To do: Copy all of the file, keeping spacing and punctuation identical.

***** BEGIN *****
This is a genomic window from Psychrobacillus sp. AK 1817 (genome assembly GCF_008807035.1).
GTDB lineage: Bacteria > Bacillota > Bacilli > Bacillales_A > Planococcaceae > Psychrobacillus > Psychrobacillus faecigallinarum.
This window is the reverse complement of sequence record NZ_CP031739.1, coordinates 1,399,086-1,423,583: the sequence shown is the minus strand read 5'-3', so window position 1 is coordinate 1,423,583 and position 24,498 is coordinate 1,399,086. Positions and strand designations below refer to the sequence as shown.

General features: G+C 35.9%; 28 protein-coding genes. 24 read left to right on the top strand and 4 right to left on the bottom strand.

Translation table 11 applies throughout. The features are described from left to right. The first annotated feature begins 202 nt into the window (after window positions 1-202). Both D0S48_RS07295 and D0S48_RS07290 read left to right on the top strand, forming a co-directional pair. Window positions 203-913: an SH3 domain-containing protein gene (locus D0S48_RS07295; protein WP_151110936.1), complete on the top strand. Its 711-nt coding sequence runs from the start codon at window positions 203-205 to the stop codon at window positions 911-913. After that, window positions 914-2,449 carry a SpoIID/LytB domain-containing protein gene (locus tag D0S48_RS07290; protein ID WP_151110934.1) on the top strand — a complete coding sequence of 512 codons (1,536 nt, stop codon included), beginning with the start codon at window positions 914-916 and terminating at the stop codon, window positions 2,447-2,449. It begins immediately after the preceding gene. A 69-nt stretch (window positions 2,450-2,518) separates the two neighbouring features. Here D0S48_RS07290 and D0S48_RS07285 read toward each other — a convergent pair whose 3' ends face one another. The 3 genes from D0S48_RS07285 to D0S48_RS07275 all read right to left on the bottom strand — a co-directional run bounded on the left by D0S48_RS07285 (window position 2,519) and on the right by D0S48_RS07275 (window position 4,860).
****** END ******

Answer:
This is a genomic window from Psychrobacillus sp. AK 1817 (genome assembly GCF_008807035.1).
GTDB lineage: Bacteria > Bacillota > Bacilli > Bacillales_A > Planococcaceae > Psychrobacillus > Psychrobacillus faecigallinarum.
This window is the reverse complement of sequence record NZ_CP031739.1, coordinates 1,399,086-1,423,583: the sequence shown is the minus strand read 5'-3', so window position 1 is coordinate 1,423,583 and position 24,498 is coordinate 1,399,086. Positions and strand designations below refer to the sequence as shown.

General features: G+C 35.9%; 28 protein-coding genes. 24 read left to right on the top strand and 4 right to left on the bottom strand.

Translation table 11 applies throughout. The features are described from left to right. The first annotated feature begins 202 nt into the window (after window positions 1-202). Both D0S48_RS07295 and D0S48_RS07290 read left to right on the top strand, forming a co-directional pair. Window positions 203-913: an SH3 domain-containing protein gene (locus D0S48_RS07295; protein WP_151110936.1), complete on the top strand. Its 711-nt coding sequence runs from the start codon at window positions 203-205 to the stop codon at window positions 911-913. After that, window positions 914-2,449 carry a SpoIID/LytB domain-containing protein gene (locus tag D0S48_RS07290; protein ID WP_151110934.1) on the top strand — a complete coding sequence of 512 codons (1,536 nt, stop codon included), beginning with the start codon at window positions 914-916 and terminating at the stop codon, window positions 2,447-2,449. It begins immediately after the preceding gene. A 69-nt stretch (window positions 2,450-2,518) separates the two neighbouring features. Here D0S48_RS07290 and D0S48_RS07285 read toward each other — a convergent pair whose 3' ends face one another. The 3 genes from D0S48_RS07285 to D0S48_RS07275 all read right to left on the bottom strand — a co-directional run bounded on the left by D0S48_RS07285 (window position 2,519) and on the right by D0S48_RS07275 (window position 4,860).